Why Do Engineers Cut Grooves In Crankshaft Bearings?

Here is another example of engine parts that tell an important story

This Honda CBR600RR crankshaft is another example of how inanimate, unvocal engine parts can tell a story. With respect to lubrication, oil comes up from the gallery below the crankshaft and enters each main bearing through a drilling.

You’ll notice four of the main bearings have grooves in the middle; one bearing has no groove. If you had a crankshaft from the predecessor of this engine, the CBR600F, you would see all of its main bearings were groove-less. Why did Honda make this change?

This engine—and most car engines, as well—gets oil to the crankpins by bleeding it off the main bearings. A hole is drilled at an angle down through the crankpin into the bearing, and a little plug is staked in place.

That drill way conducts oil from this bearing through the flywheel cheek into the hollow crankpin, and the oil comes out through two holes to lubricate the rod bearing. That sounds like it makes excellent sense.

If this crankshaft is turning 14,000 rpm, oil has to be pumped into the crankshaft against so-called centrifugal force to get it into the drilling that carries it to the crankpin. Every manufacturer that has made high-rpm engines has run into this same problem.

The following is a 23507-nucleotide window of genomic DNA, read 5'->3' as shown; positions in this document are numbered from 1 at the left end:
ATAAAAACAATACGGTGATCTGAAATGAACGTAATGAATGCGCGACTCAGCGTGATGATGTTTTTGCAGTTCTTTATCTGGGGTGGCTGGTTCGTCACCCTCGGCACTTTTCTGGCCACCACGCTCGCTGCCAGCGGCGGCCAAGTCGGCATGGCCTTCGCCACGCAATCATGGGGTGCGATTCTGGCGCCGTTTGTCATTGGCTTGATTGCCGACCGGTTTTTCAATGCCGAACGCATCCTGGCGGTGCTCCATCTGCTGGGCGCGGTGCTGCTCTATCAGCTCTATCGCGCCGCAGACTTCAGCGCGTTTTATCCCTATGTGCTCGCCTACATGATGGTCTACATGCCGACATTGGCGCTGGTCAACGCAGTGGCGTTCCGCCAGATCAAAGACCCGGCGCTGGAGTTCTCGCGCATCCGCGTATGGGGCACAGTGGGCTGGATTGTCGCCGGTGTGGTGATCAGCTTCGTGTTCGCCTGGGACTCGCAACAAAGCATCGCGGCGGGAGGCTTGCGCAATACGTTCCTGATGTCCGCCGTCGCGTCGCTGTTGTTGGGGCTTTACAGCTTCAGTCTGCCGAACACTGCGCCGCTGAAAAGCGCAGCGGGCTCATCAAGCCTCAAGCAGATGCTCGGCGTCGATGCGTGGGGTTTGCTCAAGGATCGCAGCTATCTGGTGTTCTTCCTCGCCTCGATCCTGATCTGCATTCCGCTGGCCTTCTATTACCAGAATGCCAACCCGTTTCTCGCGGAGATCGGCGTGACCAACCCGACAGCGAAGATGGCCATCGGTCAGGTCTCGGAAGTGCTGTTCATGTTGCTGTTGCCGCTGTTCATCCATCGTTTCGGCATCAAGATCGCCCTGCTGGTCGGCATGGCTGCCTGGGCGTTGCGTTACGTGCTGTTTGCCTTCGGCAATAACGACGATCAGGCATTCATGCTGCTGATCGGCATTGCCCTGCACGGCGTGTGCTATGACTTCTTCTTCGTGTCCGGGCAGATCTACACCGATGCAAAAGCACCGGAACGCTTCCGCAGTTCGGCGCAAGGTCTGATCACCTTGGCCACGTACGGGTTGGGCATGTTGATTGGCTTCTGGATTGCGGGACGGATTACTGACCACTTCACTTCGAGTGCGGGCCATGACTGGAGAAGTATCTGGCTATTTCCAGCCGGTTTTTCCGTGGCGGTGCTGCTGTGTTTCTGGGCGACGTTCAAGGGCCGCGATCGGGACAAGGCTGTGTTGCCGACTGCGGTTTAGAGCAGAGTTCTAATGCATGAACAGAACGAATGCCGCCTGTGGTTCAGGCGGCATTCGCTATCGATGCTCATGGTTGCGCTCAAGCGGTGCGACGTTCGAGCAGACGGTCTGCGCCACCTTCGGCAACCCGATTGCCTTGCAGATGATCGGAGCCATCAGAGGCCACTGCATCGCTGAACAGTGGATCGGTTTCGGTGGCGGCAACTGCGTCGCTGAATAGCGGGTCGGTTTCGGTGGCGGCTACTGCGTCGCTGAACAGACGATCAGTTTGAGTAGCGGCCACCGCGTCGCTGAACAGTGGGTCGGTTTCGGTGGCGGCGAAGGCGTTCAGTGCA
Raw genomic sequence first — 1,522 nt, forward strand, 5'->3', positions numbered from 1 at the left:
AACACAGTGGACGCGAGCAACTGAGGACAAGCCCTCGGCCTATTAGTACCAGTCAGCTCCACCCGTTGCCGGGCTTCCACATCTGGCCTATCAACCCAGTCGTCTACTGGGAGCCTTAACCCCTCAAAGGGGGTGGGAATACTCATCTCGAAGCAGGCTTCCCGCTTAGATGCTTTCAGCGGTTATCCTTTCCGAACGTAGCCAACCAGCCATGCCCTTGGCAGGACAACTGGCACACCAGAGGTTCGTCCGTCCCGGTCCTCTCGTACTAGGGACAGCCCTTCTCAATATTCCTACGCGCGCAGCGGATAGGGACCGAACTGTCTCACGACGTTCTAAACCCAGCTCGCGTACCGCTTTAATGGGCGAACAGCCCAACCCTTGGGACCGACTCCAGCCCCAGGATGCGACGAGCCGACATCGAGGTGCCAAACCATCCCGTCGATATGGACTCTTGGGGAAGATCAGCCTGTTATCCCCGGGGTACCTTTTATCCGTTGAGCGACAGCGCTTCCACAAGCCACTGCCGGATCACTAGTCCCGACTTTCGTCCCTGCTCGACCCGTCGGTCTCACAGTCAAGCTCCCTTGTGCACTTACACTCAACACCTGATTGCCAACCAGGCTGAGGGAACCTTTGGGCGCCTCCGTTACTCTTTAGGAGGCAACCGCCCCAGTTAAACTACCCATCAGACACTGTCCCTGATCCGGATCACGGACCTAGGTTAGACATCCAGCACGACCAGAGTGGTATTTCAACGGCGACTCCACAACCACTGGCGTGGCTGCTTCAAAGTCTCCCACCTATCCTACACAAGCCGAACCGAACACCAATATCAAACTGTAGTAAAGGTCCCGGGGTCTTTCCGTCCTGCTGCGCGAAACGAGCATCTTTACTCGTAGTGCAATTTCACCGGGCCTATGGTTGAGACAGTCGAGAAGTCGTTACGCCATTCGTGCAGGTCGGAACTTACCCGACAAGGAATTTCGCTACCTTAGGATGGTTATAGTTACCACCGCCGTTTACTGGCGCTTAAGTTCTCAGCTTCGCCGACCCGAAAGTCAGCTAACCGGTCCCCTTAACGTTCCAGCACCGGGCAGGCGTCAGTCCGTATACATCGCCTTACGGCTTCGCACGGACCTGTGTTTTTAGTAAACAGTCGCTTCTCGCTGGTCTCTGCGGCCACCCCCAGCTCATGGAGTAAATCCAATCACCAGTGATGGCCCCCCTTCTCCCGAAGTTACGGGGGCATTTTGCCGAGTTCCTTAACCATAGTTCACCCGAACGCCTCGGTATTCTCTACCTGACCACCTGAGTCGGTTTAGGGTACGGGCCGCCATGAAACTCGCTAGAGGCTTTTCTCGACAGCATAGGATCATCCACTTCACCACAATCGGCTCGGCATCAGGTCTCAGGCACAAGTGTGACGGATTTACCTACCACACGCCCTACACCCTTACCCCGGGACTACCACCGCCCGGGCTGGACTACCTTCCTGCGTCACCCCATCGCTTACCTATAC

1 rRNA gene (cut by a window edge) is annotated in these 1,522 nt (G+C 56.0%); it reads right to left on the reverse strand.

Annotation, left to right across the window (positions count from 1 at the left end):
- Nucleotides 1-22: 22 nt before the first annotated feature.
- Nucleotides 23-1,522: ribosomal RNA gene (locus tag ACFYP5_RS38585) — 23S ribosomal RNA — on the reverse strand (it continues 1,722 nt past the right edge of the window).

They start seeing little problems with their connecting-rod bearings. They develop black streaks. That’s not metal-to-metal contact, but it’s the next thing to it. When you see those black streaks, you think to yourself, “Not much margin there.”

First the engineers put a groove around the bearing shells, all the way around each main bearing that fed a crankpin. Here, just grooving the bearing shells evidently didn’t work because they went a step further and grooved the crankshaft itself.

Engineers don’t like to cut into crankshafts because they have already made the bearings as small as they can. They know bearing friction is proportional to the diameter cubed; double the diameter, get 2 x 2 x 2 = 8 times more friction.

Engineers don’t want eight times more friction, so they make these bearings as small as they can get away with. And they don’t like cutting grooves in them either. But they have clearly cut grooves here.

Evidently, in order to get enough oil to the connecting rods to keep them looking as bright and shiny as they do in this engine, the engineers needed not only to groove the bearing shells but also to groove the journals themselves.